I do not think these words mean that God will be seen face to face by the man who purifies the eye of his soul. Their sublime import is brought out more clearly perhaps in that other saying of the Lord’s: The kingdom of God is within you. This teaches us that the man who cleanses his heart of every created thing and every evil desire will see the image of the divine nature in the beauty of his own soul. I believe the lesson summed up by the Word in that short sentence was this: You men have within you a desire to behold the supreme good. Now when you are told that the majesty of God is exalted above the heavens, that his glory is inexpressible, his beauty indescribable, and his nature transcendent, do not despair because you cannot behold the object of your desire. If by a diligent life of virtue you wash away the film of dirt that covers your heart, then the divine beauty will shine forth in you.

Take a piece of iron as an illustration. Although it might have been black before, once the rust has been scraped off with a whetstone, it will begin to shine brilliantly and to reflect the rays of the sun. So it is with the interior man, which is what the Lord means by the heart. Once a man removes from his soul the coating of filth that has formed on it through his sinful neglect, he will regain his likeness to his Archetype, and be good. For what resembles the supreme Good is itself good. If he then looks into himself, he will see the vision he has longed for. This is the blessedness of the pure in heart: in seeing their own purity they see the divine Archetype mirrored in themselves.

Those who look at the sun in a mirror, even if they do not look directly at the sky, see its radiance in the reflection just as truly as do those who look directly at the sun’s orb. It is the same, says the Lord, with you. Even though you are unable to contemplate and see the inaccessible light, you will find what you seek within yourself, provided you return to the beauty and grace of that image which was originally placed in you. For God is purity; he is free from sin and a stranger to all evil. If this can be said of you, then God will surely be within you. If your mind is untainted by any evil, free from sin, and purified from all stain, then indeed are you blessed, because your sight is keen and clear. Once purified, you see things that others cannot see. When the mists of sin no longer cloud the eye of your soul, you see that blessed vision clearly in the peace and purity of your own heart. That vision is nothing else than the holiness, the purity, the simplicity and all the other glorious reflections of God’s nature, through which God himself is seen.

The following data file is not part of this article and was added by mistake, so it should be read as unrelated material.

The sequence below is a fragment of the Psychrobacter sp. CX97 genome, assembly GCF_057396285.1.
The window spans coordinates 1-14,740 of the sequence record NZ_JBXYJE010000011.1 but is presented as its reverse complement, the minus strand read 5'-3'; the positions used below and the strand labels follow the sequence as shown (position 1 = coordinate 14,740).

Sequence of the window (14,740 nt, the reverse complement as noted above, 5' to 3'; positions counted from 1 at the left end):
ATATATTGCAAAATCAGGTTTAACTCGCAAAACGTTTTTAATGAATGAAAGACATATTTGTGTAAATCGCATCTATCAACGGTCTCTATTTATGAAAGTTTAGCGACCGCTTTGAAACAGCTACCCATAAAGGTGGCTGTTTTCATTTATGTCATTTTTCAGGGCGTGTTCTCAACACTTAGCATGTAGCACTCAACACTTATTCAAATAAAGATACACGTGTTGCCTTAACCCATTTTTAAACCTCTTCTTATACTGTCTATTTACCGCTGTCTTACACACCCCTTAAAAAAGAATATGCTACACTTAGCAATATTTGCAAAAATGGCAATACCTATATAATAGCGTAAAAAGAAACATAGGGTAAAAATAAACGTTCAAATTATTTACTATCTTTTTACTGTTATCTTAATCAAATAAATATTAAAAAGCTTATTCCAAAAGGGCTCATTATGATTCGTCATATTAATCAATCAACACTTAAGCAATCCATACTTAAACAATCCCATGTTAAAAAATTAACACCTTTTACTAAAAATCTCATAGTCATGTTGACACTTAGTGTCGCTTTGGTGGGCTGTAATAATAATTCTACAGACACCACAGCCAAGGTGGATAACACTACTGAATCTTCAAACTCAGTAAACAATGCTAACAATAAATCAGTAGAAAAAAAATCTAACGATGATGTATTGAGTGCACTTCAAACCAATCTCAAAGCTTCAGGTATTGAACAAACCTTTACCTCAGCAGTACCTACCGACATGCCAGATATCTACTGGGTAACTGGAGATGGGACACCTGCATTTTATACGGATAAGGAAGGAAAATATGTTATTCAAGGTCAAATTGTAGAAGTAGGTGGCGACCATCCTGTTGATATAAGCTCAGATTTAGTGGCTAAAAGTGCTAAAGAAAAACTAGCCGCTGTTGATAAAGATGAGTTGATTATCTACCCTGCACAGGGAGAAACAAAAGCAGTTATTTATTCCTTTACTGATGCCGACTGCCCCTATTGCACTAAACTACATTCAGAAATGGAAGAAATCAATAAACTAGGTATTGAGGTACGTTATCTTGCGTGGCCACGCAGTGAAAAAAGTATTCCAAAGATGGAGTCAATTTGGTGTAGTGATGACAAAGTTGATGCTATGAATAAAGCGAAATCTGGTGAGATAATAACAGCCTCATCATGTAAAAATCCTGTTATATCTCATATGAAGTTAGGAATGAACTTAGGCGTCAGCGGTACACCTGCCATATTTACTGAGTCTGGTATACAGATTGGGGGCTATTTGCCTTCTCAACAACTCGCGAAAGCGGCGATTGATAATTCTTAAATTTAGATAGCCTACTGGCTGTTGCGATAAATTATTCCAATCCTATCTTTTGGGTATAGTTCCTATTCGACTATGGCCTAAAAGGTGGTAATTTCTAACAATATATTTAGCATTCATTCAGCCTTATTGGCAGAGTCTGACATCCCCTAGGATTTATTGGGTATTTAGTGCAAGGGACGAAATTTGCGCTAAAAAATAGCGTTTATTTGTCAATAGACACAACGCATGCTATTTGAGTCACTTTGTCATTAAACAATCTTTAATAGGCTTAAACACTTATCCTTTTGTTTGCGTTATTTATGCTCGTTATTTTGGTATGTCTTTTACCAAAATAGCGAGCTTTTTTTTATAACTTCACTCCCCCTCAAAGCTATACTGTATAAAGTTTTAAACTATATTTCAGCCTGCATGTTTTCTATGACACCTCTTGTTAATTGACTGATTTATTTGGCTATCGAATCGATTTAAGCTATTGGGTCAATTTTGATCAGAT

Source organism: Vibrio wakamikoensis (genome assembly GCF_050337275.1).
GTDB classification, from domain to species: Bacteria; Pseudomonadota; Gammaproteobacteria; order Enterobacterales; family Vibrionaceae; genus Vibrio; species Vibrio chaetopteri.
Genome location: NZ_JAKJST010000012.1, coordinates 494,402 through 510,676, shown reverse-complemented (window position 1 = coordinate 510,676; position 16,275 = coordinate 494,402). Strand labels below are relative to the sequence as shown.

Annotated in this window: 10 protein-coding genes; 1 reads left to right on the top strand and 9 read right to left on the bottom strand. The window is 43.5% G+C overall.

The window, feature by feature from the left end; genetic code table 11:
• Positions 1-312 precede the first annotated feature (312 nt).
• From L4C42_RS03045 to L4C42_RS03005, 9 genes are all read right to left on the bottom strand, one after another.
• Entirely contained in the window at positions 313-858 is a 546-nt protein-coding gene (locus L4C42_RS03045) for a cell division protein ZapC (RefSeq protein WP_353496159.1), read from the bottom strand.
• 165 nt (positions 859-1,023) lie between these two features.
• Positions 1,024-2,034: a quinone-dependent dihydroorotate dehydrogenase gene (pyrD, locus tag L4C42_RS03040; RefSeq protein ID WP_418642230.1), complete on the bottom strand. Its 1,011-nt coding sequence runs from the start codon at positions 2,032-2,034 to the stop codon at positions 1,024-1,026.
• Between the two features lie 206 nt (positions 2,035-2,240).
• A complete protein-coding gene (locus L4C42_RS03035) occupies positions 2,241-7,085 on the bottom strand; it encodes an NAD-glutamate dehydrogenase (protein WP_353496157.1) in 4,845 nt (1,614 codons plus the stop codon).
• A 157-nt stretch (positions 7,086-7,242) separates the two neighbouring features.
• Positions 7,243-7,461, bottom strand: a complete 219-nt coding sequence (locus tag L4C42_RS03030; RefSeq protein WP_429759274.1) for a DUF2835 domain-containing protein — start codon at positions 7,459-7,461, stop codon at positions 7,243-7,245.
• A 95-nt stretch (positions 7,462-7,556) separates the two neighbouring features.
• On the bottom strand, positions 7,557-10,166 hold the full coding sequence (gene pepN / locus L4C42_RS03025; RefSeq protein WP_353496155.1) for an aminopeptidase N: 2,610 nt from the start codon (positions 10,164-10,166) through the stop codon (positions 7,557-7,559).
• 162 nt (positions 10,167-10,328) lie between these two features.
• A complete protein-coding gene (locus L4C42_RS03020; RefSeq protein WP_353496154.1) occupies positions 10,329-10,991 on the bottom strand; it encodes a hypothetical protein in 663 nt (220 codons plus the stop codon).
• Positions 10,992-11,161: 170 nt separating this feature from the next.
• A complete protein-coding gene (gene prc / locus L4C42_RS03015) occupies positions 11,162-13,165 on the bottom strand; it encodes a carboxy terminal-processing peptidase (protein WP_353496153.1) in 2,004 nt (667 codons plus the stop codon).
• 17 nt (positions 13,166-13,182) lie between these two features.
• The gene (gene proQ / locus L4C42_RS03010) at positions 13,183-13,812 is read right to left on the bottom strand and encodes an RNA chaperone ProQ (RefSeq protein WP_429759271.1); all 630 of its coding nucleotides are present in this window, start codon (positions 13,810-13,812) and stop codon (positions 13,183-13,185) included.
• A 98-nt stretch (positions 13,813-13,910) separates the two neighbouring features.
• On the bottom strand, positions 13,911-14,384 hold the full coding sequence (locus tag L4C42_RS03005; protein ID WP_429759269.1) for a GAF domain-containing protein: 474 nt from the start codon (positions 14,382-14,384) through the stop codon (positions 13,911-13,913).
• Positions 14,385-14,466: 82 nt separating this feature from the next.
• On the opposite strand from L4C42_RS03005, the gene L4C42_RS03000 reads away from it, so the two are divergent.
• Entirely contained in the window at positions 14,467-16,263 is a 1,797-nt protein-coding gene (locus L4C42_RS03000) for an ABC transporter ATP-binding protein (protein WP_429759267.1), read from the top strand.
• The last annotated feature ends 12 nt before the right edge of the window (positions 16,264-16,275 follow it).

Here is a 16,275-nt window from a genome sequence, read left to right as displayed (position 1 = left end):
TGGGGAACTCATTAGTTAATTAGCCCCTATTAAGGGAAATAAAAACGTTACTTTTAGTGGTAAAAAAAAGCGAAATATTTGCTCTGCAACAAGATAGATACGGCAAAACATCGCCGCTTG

Glory to the Father
and to the Son
and to the Holy Spirit:
as it was in the beginning,
is now, and will be forever. Amen

 

 


Ordinary Time
Friday of the Twelfth Week

“Abraham fell face down and laughed as he said to himself, “Can a child be born to a man who is a hundred years old? Can Sarah give birth at ninety?”” (Genesis 17:17.)

Saint Ambrose of Milan offers the following insight on this verse from today’s First Reading:

“One should consider the fact that Abraham was uncircumcised when God called him, and he was still uncircumcised when he was promised a legitimate son as heir. You are hereby invited to believe that he is not only the father of the Jews, as they claim, but the progenitor, through faith, of all believers. Sarah also, before the circumcision of her husband and by the addition of one letter to her name, receives the blessing of no small gift, so that she might have the primacy of virtue and of grace. God promises that from her nations and kings of peoples will come, so that in her might be established the type not of the synagogue but of the church. The fact that Abraham laughed when he had been promised a son through her was an expression not of unbelief but of joy. Indeed, he “fell on his face” — in worship, which means he believed. And he added, “Shall a child be born to a man who is a hundred years old? Shall Sarah, who is ninety years old, bear a child?” And he said, “O that Ishmael might live in thy sight!” He is not incredulous with regard to the promises, nor is he greedy in what he asks for in prayer. “I have no doubt that you will come through, granting a son to an old man of a hundred years and that, as the author of nature, you will effectively stretch its limits. Blessed indeed is the one on whom this gift is bestowed; but I will be doubly favored if even this Ishmael here, whom I begot from the household slave, should live in your presence.” And so the Lord approved Abraham’s sentiments, did not deny his request and confirmed his own promises.” (On Abraham, 1.)



Collect
Grant, O Lord,
that we may always revere and love
Your holy name,
for You never deprive of Your guidance
those You set firm
on the foundation of Your love.
Through our Lord Jesus Christ, your Son,
Who lives and reigns with You
in the unity of the Holy Spirit,
one God, for ever and ever. Amen.


Glory to the Father
and to the Son
and to the Holy Spirit:
as it was in the beginning,
is now, and will be forever. Amen